What's a better line: "How you doin'" or "How you doin'?" The dating app Hinge (it's like Tinder but based more on your Facebook friend group) did some experimenting to find out what kinds of opening messages work best once you've been matched with someone.
Normally, on Hinge you're free to use whatever opening line you want — it shows you mutual friends and interests then gives you a blank canvas to write whatever you want. But for one month, Hinge gave a random 22% of users the option to use a clever prewritten opening line in addition to writing their own messages. Hinge came up with over 100 prewritten lines that ranged in tone from quirky ("best discovery: Netflix or avocado?") to straightforward ("Drinks soon?).
They then tracked which of those prewritten lines were most likely to get a reply, using the data to determine which lines worked best based on gender, location, and how fast you sent a message after getting a match.
Here's what they found out.
The five best opening lines:
1. Two truths and a lie; ready. set. go! (this one improved your response likelihood by 31%)
2. Sunday priorities: exercise, sleep, or aggressive mimosas?
3. Better discovery: Netflix or avocados?
4. Katy Perry or Taylor Swift?
5. Breakfast preference: pancakes, waffles, or sleeping til lunch?
All of these worked better than the standard "hey" or "hey, what's up" that is the baseline greeting most people use.
The five worst-performing lines:
1. Would you rather have weekly hiccups or never sneeze to completion ever again? (38% less likely to get a response, eep)
2. What's the most awkward movie you've watched with your parents?
3. Worst piece of advice you ever received?
4. Jorts... or cargo jorts?
5. Settle this once and for all: are they called fireflies or lightning bugs?
These were actually WORSE than just saying "hey." Apparently nothing gets people out of the mood for love more than the term "cargo jorts."
People were not particularly good at predicting what opening lines work best.
Of the top five most commonly selected lines (users were given three options per match), only two of those lines were high-performing.
Here were the most frequently used lines:
1. Hi! How are you?
2. Describe yourself in 3 emojis.
3. Sunday priorities: exercise, sleep, or aggressive mimosas? (good performing line)
4. How's your week going?
5. Two truths and a lie: ready, set, go! (best performing line)
Timing matters, too.
Another data point they examined was how long you should wait to message someone after you get a match. They found it varies for men and women.
They found men are impatient: If you don't message within six hours of matching, the likelihood that he'll respond drops by 25%. However, women don't mind waiting — there's only a 5% drop in the chance she'll respond if you wait six hours.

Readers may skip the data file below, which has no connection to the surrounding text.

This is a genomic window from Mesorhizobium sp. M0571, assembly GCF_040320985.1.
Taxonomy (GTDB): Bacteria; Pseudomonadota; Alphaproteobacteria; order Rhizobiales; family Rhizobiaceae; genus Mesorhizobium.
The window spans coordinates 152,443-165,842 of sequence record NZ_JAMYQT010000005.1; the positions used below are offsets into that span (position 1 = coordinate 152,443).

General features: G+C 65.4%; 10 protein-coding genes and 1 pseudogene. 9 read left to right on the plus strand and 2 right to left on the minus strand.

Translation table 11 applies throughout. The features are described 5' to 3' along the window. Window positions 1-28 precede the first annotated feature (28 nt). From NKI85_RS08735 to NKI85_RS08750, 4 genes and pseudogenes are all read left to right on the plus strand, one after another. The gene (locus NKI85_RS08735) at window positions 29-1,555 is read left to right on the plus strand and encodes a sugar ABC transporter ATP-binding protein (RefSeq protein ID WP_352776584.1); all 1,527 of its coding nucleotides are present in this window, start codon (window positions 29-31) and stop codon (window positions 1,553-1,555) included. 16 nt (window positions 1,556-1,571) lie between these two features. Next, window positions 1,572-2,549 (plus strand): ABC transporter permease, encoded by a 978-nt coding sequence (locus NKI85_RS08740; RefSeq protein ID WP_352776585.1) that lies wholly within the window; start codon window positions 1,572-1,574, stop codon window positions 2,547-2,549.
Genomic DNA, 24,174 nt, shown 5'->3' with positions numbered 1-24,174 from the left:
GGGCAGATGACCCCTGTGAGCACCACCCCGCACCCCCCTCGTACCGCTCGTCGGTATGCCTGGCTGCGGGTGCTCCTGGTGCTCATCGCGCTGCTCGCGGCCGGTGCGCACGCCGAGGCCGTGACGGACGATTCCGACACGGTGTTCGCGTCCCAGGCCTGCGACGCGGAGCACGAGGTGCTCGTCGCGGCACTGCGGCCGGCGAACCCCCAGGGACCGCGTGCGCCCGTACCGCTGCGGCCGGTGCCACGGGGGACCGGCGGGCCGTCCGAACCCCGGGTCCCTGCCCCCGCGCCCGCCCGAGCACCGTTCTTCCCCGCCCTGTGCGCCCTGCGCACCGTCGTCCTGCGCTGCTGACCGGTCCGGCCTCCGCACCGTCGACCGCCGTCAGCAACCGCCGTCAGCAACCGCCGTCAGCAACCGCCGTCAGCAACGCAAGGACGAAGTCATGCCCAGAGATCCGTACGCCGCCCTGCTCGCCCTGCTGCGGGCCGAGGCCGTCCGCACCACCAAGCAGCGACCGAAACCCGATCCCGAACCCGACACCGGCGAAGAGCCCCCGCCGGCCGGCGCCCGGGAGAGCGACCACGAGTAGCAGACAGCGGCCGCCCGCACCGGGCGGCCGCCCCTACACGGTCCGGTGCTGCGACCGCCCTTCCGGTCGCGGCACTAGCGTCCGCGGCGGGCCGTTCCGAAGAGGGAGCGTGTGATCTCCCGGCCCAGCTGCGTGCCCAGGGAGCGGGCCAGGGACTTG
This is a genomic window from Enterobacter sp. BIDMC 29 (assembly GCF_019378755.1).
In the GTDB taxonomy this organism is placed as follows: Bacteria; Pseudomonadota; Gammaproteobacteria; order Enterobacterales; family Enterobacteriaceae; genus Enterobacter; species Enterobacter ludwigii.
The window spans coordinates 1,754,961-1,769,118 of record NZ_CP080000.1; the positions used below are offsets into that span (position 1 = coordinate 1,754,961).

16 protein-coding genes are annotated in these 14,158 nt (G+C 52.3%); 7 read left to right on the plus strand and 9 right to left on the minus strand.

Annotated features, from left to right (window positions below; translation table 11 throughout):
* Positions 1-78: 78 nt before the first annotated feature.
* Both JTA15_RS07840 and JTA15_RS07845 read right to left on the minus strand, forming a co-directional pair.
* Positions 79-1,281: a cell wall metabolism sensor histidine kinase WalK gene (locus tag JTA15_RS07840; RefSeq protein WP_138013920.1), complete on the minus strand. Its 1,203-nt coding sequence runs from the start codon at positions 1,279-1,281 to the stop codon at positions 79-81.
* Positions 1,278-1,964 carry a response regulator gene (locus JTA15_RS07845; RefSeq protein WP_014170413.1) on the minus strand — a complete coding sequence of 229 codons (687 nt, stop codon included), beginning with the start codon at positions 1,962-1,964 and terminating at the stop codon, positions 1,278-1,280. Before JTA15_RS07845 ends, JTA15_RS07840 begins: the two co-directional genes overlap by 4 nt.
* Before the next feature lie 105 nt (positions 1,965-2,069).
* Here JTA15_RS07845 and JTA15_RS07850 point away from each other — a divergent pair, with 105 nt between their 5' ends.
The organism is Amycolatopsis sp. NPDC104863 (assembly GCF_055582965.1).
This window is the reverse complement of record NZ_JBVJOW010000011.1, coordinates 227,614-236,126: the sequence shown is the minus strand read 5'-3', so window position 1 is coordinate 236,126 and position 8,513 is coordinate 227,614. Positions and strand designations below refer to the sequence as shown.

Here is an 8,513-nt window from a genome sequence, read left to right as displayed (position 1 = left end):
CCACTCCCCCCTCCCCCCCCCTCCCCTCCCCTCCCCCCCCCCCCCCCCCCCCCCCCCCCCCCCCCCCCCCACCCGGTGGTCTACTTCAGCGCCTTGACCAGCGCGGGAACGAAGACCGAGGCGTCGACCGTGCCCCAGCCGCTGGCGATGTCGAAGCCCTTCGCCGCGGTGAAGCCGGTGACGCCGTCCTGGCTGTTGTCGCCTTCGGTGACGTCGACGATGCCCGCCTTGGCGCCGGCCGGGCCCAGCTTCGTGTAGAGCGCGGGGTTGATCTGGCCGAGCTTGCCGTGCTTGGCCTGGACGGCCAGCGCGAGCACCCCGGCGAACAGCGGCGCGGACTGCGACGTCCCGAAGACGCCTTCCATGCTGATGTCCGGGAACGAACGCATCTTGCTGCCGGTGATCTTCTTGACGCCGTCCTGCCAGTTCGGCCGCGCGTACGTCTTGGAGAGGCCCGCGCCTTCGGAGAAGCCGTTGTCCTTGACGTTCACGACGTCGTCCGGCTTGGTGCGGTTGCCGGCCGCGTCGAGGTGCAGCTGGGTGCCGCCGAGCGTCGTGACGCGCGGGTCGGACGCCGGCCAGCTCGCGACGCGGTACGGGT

Men and women respond to different types of lines (duh).
Men were most likely (98% more likely than usual!) to respond to messages that were assertive in tone, and a straightforward invitation, like "drinks soon?" or "free this week?"
Women were 40% more likely to respond if the message somehow involved food. The lines "chocolate, red velvet, or funfetti?" and "best discovery: Netflix or avocados?" worked best.
The types of lines that work best vary by city:
San Francisco's top two lines are nostalgic (average of 68% higher likelihood of response):
What movie scared you the most when you were little?
What the first CD you ever bought yourself?
Los Angeles's top two lines are about entertainment (average of 75% higher likelihood of response):
Do you think Leo will ever get that Oscar?
You can only keep one: Jon Stewart, Stephen Colbert, or John Oliver?
New York City's top two lines are esoteric. (average of 45% higher likelihood of response):
How was your 2004?
Choose: adult treehouse or the ability to talk to animals?
Washington, D.C.'s top two lines — apparently anything cheese-related works on Washingtonians (average of 58% higher likelihood of response):
Do you string your string cheese or bite it?
Choose a dream job: puppy photographer or pizza critic?
Chicago's top two lines are about '90s nostalgia (average of 58% higher likelihood of response):
What '90s song would you use as the title of your autobiography?
Who's your go-to Mario Kart character?
And weirdly, Boston was the ONE city where the standard "Hey, what's up?" actually worked just as well as the clever prewritten lines. The top prewritten line was:
Please confirm you're not one of those people who claps when the plane lands.
If you're looking for a clever opening line but totally uncreative, I'd recommend just stealing them from the First Date Questions Twitter account (by BuzzFeed's Matt Bellassai):
Two truths and a lie; ready. set. go!Would you rather have weekly hiccups or never sneeze to completion ever again?What’s the most awkward movie you’ve watched with your parents?Breakfast preference: pancakes, waffles, or sleeping til lunch?Katy Perry or Taylor Swift?Jorts… or cargo jorts?Worst piece of advice you ever received?Better discovery: Netflix or avocados?What the first CD you ever bought yourself?
vote votesTwo truths and a lie; ready. set. go!
vote votesWould you rather have weekly hiccups or never sneeze to completion ever again?
vote votesWhat’s the most awkward movie you’ve watched with your parents?
vote votesBreakfast preference: pancakes, waffles, or sleeping til lunch?
vote votesKaty Perry or Taylor Swift?
vote votesJorts… or cargo jorts?
vote votesWorst piece of advice you ever received?
vote votesBetter discovery: Netflix or avocados?
vote votesWhat the first CD you ever bought yourself?
Katie Notopoulos is a senior editor for BuzzFeed News and is based in New York. Notopoulos writes about tech and internet culture is cohost of the Internet Explorer podcast.
Contact Katie Notopoulos at firstname.lastname@example.org.
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